Council receive £3 million from government for new Gaelic school

Highland Council will receive £3 million over two years to build a new Gaelic school in Portree in 2015, Alasdair Allan, Minister for Scotland’s Languages, announced this week.

An additional £250,000 will also be invested in Gaelic learning for early years, to encourage sustained growth in the number of pupils going through Gaelic-medium education and encourage parents to choose bilingual schooling.

The school has been costed by the council at £8.3 million but another £3.7 million still has to be found to provide a new 40-bed hostel.

On a visit to the site where the new school will be built, Dr Allan said: “The new Gaelic school in Portree is being created as a result of extensive consultation and a continued demand for parents to offer children bilingual education. This funding recognises the growing interest in Gaelic-medium education in the Highlands, and all across Scotland, and is part of our commitment to encourage a new generation of speakers.

“The additional £250,000 for early years will support younger children and will build on the excellent work that Highland Council has done to take Gaelic beyond the classroom and create activities for all ages to use the language in day-to-day life.

“What we have seen in the last year is that offering Gaelic to young people is making the greatest impact on halting the decline in the language, with the most recent census figures showing an increase in all categories for the under-20s for the first time.”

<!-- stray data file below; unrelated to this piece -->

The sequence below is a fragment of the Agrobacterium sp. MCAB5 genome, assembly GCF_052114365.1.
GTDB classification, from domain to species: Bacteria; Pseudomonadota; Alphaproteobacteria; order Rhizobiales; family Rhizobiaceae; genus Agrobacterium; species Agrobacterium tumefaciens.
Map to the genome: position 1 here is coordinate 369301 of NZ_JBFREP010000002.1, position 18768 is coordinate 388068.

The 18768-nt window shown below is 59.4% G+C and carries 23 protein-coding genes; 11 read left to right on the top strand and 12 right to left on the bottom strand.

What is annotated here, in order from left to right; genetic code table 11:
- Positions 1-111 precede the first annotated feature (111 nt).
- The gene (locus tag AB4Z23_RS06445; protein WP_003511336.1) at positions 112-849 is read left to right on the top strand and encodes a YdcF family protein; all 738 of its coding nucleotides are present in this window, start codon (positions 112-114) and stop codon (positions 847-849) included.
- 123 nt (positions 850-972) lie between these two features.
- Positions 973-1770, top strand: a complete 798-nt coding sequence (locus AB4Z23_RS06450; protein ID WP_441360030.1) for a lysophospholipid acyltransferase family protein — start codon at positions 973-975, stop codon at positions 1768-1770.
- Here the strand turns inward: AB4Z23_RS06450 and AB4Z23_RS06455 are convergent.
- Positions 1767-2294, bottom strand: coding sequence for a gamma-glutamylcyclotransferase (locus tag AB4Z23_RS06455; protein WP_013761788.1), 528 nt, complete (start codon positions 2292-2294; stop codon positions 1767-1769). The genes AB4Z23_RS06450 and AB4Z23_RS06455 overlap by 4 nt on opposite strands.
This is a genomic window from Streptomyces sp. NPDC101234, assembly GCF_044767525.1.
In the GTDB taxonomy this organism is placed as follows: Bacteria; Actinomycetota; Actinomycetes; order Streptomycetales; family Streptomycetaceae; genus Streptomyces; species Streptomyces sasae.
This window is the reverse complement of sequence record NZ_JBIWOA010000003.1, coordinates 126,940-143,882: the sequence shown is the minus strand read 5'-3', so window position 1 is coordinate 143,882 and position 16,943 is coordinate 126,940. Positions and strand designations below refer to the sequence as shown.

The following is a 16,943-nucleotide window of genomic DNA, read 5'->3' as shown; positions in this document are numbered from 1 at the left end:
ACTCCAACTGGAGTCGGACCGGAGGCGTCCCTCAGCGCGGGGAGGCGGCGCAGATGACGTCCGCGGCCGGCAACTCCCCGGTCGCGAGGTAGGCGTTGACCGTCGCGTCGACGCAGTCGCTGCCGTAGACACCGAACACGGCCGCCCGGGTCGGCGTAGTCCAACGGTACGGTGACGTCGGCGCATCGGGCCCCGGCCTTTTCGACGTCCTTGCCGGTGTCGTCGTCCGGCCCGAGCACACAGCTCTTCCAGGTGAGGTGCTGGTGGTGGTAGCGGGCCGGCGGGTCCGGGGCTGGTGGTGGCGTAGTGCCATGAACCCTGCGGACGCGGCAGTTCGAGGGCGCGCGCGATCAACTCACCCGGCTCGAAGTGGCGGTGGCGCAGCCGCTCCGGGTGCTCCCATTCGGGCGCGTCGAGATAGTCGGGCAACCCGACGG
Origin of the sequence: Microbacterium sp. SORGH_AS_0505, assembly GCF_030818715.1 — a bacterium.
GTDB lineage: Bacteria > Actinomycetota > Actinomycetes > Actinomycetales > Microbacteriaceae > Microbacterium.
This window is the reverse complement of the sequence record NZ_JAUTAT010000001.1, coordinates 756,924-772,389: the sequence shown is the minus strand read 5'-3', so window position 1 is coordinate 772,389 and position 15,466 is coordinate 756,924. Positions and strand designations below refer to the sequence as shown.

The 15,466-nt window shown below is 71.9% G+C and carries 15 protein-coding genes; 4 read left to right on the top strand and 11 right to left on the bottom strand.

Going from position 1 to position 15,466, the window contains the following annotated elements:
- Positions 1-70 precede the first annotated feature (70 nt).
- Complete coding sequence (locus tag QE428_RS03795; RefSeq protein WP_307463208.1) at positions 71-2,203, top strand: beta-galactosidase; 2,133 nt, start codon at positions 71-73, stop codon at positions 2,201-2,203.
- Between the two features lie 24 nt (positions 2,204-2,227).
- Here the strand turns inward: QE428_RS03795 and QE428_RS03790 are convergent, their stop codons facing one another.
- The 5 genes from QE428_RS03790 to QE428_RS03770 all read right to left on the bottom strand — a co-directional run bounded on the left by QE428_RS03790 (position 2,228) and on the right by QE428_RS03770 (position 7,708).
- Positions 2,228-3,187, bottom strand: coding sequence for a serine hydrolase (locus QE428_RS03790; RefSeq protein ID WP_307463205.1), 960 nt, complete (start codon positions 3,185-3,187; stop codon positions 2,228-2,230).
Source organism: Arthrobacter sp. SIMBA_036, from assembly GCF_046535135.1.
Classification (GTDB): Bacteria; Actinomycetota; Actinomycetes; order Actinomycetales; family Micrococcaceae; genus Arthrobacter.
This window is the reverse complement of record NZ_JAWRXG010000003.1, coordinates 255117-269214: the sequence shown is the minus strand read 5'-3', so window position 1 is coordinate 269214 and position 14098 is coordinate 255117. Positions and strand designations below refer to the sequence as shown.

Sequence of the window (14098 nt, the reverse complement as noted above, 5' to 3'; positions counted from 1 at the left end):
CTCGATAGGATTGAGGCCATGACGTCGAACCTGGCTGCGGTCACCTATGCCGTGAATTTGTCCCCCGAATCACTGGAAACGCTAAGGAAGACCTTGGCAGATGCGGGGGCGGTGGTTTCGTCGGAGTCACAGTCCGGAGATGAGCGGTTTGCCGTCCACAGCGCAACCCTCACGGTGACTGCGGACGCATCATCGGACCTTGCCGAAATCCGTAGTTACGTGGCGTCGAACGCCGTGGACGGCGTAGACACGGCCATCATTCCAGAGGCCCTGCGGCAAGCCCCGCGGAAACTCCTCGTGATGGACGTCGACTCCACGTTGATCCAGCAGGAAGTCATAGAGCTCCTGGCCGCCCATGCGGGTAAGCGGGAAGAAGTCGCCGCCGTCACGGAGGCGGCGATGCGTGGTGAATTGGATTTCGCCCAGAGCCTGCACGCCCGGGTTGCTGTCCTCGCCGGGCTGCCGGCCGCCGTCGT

The minister also visited Elgin Hostel where the new early years accommodation will be until the school is built.

He was joined by Eilean a Cheò ward members Drew Millar and Hamish Fraser.

Councillor Fraser, chairman of the Council’s Gaelic Implementation Group, said: “The support of the Scottish Government for this exciting new Gaelic-medium primary school is very welcome indeed. Skye is a heartland of the Gaelic language in the Highlands and I have absolutely no doubt that the new stand-alone school in Portree will prove a great success and nurture many more Gaelic speakers.”

Comann nam Pàrant Port Rìgh chairwoman, Annika Rawlings, said: “Comann nam Pàrant Port Rìgh warmly welcomes the support from the Scottish Government which gives us certainty, after many delays, that the Gaelic School in Portree will now proceed.

“We are a voluntary group of Gaelic-medium parents and the group has been campaigning since 2007 for a stand-alone Gaelic school.  Following a statutory consultation in 2008, the Highland Council agreed that a Gaelic school should be established but it was only finally approved in the council’s capital plan earlier this year.

“We are delighted the Scottish Government has made a substantial contribution to the capital cost of the Gaelic school.  The combination of a determined effort on the part of parents, the intervention by the Scottish Government and a change of administration at the Highland Council has led us to where we are today with a guarantee that Portree will, at last, have a Gaelic primary school.”

Portree Primary School pupils Cameron MacPherson and Ian Cormack are pictured with Alasdair Allan (above) as they survey the setting for the new Gaelic school in the town.